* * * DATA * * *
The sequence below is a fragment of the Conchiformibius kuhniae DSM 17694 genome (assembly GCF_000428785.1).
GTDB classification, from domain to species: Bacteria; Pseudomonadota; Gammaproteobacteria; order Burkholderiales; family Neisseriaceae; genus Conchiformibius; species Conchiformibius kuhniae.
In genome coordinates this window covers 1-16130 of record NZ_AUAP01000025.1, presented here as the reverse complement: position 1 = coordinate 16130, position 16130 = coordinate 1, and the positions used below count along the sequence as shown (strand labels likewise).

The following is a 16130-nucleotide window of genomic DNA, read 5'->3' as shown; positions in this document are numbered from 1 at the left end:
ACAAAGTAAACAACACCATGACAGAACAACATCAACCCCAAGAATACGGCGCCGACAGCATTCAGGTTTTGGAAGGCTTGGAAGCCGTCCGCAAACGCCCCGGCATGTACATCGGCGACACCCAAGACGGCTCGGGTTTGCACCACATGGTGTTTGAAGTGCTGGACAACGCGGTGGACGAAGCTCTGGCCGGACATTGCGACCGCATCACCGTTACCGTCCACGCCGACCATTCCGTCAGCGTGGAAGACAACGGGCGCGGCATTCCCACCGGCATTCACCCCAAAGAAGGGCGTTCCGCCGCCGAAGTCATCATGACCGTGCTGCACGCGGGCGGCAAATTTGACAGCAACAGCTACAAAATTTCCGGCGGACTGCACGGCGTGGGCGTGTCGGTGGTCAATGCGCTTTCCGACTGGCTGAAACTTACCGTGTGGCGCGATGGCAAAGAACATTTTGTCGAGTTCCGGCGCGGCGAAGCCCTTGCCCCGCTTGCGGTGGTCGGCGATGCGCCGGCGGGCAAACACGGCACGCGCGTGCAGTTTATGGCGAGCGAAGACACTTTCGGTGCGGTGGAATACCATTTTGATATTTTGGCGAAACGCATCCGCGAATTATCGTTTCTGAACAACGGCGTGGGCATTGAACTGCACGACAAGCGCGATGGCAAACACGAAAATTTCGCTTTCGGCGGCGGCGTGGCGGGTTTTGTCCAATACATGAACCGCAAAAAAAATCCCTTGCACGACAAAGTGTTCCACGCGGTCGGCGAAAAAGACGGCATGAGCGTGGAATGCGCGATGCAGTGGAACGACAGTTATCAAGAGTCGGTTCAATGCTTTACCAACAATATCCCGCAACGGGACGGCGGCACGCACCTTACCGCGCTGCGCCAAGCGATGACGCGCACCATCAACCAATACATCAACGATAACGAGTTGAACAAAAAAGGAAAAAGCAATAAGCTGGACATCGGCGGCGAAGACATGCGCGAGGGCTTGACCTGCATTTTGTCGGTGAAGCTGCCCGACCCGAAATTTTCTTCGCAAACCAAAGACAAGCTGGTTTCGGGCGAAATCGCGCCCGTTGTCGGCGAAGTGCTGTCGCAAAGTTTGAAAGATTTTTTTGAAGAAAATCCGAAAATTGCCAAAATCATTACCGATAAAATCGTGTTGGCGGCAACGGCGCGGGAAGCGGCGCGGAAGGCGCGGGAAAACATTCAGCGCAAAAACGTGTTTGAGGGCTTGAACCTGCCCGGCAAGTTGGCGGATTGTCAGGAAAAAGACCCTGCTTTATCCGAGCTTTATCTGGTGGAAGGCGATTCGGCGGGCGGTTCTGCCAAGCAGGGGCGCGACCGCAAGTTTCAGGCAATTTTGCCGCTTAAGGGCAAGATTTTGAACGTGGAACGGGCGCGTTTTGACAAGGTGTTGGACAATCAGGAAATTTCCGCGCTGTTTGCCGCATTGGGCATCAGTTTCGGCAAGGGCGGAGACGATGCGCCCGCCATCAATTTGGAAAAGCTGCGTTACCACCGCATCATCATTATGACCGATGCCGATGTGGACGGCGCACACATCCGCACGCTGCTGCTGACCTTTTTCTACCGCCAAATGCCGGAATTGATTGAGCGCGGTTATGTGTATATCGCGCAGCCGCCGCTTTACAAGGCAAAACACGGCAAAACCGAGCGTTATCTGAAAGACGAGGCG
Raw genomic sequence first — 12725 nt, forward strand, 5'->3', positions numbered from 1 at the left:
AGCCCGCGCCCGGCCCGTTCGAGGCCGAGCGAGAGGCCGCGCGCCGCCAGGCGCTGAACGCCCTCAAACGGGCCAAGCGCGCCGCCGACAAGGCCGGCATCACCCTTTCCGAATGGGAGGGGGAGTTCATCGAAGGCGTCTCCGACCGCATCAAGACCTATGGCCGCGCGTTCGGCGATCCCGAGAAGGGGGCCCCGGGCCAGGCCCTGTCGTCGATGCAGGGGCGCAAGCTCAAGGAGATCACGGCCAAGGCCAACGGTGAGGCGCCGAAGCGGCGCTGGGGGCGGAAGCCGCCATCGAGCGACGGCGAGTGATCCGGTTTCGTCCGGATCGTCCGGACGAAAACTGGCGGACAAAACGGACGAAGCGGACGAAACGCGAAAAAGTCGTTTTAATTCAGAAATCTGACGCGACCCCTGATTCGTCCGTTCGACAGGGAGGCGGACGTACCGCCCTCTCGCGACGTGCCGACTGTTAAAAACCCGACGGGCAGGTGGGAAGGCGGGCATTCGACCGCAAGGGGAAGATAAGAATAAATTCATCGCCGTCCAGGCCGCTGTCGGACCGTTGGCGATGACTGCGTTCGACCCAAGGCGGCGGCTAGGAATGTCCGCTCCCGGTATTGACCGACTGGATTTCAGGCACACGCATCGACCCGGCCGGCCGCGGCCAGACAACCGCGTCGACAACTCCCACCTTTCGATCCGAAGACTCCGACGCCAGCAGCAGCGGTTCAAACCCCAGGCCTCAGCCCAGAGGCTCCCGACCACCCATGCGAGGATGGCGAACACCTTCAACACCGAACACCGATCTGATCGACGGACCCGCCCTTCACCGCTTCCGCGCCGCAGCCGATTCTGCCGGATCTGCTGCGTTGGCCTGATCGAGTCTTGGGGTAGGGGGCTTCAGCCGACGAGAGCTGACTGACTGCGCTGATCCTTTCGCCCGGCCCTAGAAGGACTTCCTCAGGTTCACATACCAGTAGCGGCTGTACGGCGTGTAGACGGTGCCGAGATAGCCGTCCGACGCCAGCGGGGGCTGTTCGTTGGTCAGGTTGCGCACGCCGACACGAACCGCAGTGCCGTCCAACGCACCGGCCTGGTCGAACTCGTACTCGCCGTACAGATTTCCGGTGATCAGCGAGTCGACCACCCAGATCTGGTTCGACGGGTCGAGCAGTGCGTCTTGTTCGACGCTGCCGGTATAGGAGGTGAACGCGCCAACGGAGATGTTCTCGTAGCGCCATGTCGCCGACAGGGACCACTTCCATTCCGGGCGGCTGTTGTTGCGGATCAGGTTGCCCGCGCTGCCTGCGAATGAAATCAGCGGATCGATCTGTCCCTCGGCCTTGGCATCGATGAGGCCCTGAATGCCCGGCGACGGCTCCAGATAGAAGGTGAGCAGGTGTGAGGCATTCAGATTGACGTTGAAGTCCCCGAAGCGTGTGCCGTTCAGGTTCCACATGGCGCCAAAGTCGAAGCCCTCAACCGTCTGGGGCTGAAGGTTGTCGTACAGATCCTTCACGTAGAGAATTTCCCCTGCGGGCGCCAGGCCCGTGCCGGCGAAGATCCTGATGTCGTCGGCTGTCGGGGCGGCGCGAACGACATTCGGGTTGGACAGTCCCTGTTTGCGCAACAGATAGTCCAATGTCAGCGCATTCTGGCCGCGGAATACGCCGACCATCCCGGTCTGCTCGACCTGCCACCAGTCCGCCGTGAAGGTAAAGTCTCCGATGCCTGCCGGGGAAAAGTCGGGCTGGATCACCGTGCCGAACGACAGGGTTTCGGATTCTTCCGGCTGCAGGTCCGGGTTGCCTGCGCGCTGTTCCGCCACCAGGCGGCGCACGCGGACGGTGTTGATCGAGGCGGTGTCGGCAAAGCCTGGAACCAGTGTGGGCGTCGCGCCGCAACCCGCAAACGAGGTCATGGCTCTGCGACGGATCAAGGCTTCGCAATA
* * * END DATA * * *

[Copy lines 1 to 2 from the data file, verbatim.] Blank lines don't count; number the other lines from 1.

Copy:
The sequence below is a fragment of the Conchiformibius kuhniae DSM 17694 genome (assembly GCF_000428785.1).
GTDB classification, from domain to species: Bacteria; Pseudomonadota; Gammaproteobacteria; order Burkholderiales; family Neisseriaceae; genus Conchiformibius; species Conchiformibius kuhniae.